Francis Scott Key describes the British as arrogant and boastful in the lyrics “that band who so vauntingly swore.”
He is venting his anger at the British with the "foul footsteps' pollution" lyrics inferring that the British poisoned the ground on which they walked.
But the poison and corruption had been washed away by the blood of the British.
The lyrics "the hireling" refers to the British use of Mercenaries (German Hessians) in the American War of Independence.
The lyrics "...and slave" is a direct reference to the British practice of Impressment (kidnapping American seamen and forcing them into service on British man-of-war ships). This was an important cause of the War of 1812.
Francis Scott Key then describes the Star Spangled Banner as a symbol of triumph over all adversity.

This is why context is important. Things do not always mean what someone thinks they mean, and by doing just a little research, the true meaning could have been discovered, and this particular tempest in a teapot could have been avoided.

The NAACP misinterpreted these lyrics, and assigned a completely false meaning to them. And therefore, its reaction is not appropriate, and there is no reason to seriously consider removing The Star Spangled Banner as the National Anthem on that basis.

However, even if the premise had been correct and the Anthem did contain racist language, America’s era of slavery, which began in the Colonies, ended a century and a half ago. Further, its lyrics represent a valid and beneficial historical record of a battle in an important event in America’s history.

“But history does matter. It has been said that he who controls the past controls the future,” as David Crabtree wrote in the articleThe Importance of History” on the Gutenberg College Website. “Our view of history shapes the way we view the present, and therefore it dictates what answers we offer for existing problems.”

This is why we must preserve history, and learn from it, rather than destroy it.

Tuesday, December 12, 2017

When the rights of one person conflict with the rights of another


“Congress shall make no law respecting an establishment of religion, or prohibiting the free exercise thereof …” So reads, in part, the First Amendment to the United States Constitution.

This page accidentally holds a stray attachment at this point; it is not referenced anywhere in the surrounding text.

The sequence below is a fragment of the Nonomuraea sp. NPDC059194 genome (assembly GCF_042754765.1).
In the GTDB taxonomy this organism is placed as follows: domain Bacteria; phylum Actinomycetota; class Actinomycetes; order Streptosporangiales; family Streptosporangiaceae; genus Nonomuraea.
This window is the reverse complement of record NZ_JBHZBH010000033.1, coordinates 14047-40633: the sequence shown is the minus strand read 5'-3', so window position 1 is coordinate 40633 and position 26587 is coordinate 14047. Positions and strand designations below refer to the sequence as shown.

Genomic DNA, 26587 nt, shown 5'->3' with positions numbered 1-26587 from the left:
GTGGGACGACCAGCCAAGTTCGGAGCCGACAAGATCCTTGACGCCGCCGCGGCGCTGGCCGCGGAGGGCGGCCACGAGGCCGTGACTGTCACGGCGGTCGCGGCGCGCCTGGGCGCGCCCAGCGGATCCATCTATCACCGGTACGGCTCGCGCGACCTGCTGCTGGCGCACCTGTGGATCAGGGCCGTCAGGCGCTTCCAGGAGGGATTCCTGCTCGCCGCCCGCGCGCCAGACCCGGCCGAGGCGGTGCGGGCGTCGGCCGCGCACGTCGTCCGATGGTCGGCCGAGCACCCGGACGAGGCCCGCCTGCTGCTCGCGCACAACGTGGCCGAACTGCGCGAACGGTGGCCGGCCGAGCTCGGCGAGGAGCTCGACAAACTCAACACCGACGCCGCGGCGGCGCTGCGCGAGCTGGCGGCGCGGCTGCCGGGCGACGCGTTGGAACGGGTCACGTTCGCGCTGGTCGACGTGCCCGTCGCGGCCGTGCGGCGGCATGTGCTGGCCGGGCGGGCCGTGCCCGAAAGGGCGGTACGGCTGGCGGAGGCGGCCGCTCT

The amendment forbids government from acting to promote or establish any religion, and from acting to discourage or ban religious behavior. In essence, government should have a hands-off policy where the practice of religious activities, or abstinence from them is concerned.

No constitutionally guaranteed right is absolute, however, and practitioners of a religion who commit felonies – such as assault, robbery, homicide, rape, kidnapping, etc. – or misdemeanors because of their beliefs will suffer the same consequences as other law breakers.

When religious beliefs come up against other rights, however, problems may arise. One such issue is whether a religious person can be, or should be, forced to do something that is against his or her religious beliefs when not doing so would result in the violation of the rights of another person or other persons.

The United States Supreme Court is currently dealing with just such a case. The Court has before it the case of a Colorado baker who refused to make a wedding cake for a gay couple. The Court must decide how the religious rights of the baker stack up against the couple’s right to equal treatment under the law.

But should someone have his or her rights denied because they are in conflict with someone else’s rights? It is a sticky issue.

A gay couple that has previously been a customer of Mary’s Delights bakery asks her to bake a cake for their wedding, but Mary says that homosexuality goes against the beliefs of her religion and therefore she cannot participate in this wedding by baking the cake. Mary suggests they find another baker for the cake. Perhaps Bob’s bakery? Bob has baked cakes for gay weddings before, she said.

But the couple feels their rights have been violated. Gay marriage is legal and they believe that by refusing to participate in their marriage, Mary has discriminated against them, so they take action against Mary.